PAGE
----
This is the dataset we can use to train our model, using this as the Classified Raster input to the ‘Export Training Data for Deep Learning’ Geoprocessing Tool along with our orthophotograph as the Input raster, we can set some basic parameters and then export image chips which can be used to train our deep learning model.
The output of the training is an .emd file which is an Esri Model Definition file. This file is the bridge between the GIS and the deep learning framework.
Now that we have a training dataset and have created our model, we can run that model against a different set of orthophotography, in our case we used 16cm 3 band imagery of Belfast captured in 2018. We do this by running the ‘Classify Pixels using Deep Learning’ Geoprocessing tool using our Belfast raster and our deep learning model definition created earlier as inputs.
The output of this process is another classified raster, one where the deep learning model has identified clusters of pixels which represent building footprints (see Fig.5).
6. Create Building Polygons
Using this classified raster, we can then run the ‘Raster to Polygon’ geoprocessing tool to convert our raster buildings to polygons (Fig.6).
7. Regularise the output Polygons
This creates polygons with many vertices and of irregular shape so at this point we may wish to clean these up somewhat by running the ‘Regularize Building Footprints’ geoprocessing tool which will remove those excess vertices and square off our building edges. The output of this tool are the green footprints as shown in Fig.7;
As you can see, the process has been largely successful in identifying buildings using an automated approach. Results could have been improved by further refining our training sets and our deep learning model however, for the purposes of our demo we deemed the results to be a success.
I hope that this has demonstrated how Image classification tools can enable you to utilize data collected from sensors and automate the processing of this data with the powerful computational capabilities within ArcGIS to identify and quantify features. You can follow the exact steps we took by watching a recording of the webinar.3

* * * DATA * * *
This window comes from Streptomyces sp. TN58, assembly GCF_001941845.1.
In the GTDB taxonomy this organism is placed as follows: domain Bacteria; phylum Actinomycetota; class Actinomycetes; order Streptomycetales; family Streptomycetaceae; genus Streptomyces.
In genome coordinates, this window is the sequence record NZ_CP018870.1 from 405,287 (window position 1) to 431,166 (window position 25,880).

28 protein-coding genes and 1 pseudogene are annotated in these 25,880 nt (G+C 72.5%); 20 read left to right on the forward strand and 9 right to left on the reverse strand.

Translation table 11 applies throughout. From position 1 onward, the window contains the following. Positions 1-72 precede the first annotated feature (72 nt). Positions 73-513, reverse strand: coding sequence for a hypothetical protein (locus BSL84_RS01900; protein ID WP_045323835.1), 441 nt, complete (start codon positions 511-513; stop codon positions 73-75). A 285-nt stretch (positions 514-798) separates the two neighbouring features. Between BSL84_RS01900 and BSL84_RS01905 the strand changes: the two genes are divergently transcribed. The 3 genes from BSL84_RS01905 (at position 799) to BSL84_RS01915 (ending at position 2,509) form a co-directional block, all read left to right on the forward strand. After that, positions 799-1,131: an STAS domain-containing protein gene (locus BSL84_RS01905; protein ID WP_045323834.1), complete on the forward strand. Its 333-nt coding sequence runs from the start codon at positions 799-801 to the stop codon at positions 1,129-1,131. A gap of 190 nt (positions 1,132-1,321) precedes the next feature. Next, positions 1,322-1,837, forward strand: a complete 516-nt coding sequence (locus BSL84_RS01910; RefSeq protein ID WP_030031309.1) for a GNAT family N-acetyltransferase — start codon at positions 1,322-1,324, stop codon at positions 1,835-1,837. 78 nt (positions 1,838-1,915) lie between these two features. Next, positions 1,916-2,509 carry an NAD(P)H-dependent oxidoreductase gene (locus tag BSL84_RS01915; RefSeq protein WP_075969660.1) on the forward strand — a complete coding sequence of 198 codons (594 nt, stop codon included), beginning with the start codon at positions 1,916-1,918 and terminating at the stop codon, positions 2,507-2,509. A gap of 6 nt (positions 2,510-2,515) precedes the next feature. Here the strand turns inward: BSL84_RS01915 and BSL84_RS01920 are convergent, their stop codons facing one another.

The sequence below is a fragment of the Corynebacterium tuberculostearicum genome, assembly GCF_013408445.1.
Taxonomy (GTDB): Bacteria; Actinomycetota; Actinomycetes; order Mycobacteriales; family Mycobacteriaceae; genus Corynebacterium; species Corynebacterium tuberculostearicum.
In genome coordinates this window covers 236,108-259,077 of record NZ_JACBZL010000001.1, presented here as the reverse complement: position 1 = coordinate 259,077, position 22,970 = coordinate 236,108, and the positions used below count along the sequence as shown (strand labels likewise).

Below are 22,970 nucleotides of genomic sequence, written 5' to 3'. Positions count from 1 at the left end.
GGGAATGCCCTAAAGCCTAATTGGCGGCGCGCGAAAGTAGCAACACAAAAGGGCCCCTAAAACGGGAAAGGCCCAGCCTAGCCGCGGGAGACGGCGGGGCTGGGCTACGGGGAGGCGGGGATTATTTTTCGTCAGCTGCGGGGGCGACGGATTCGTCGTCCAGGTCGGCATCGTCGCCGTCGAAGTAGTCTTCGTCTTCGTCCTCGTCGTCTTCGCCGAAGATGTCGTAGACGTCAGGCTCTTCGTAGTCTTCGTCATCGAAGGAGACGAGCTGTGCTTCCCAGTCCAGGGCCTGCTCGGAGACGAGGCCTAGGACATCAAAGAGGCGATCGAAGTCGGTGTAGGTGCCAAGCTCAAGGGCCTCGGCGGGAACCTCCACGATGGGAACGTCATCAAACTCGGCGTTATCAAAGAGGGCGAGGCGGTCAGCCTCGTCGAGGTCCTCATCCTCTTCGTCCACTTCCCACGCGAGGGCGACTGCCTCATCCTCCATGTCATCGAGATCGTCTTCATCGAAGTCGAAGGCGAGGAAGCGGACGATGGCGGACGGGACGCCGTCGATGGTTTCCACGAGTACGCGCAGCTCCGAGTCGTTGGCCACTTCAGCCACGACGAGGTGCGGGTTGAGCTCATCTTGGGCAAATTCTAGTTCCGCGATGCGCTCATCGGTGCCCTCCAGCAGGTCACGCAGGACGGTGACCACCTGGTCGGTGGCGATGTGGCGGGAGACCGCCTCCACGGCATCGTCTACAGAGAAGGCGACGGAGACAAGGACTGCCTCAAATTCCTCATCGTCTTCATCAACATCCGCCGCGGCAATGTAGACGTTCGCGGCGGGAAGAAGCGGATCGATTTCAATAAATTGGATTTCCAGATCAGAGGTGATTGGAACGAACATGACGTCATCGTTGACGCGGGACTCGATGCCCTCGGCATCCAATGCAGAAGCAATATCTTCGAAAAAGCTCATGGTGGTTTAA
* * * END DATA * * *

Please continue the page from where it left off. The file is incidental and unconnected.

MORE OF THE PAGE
The simple case study outlined in this post merely scratches the surface of what can be achieved by utilising machine learning and GIS. Imagery and remotely sensed data are a valuable resource for many organisations who have made substantial investment obtaining the data and, who are now deriving substantial value from that data by utilising innovative data analysis techniques.
One such example, presented at an Esri User Conference, describes how an insurance company is using similar techniques to improve its response in times of disaster.
The field of machine learning is both broad and deep and is constantly evolving. Using ArcGIS and machine learning allows organisations to derive valuable new content. With ArcGIS being an Open, interoperable platform, it allows for the integration of complementary methods and techniques that empower ArcGIS users to solve complex, real-world problems in a fundamentally spatial way.
By combining powerful built-in Image analysis tools with any machine learning package users can benefit from the spatial validation, geo-enrichment, and visualisation of results.
Finally, I hope this has sparked an interest in learning how ML and AI could benefit you and your organisation. If you wish to know more about the exciting world of Machine Learning and Artificial Intelligence, Esri provide a wealth of resources to get you started and you could begin by taking a look at the publication to be found here.4
Rob Morrison is Principal Consultant at Esri Ireland and has over 30 years of experience in the field of GIS, 17 of which have been working with the ArcGIS platform. Originally from New Zealand, Rob has worked for Esri Ireland for the past 10 years after extended periods working in the UK and the Middle East.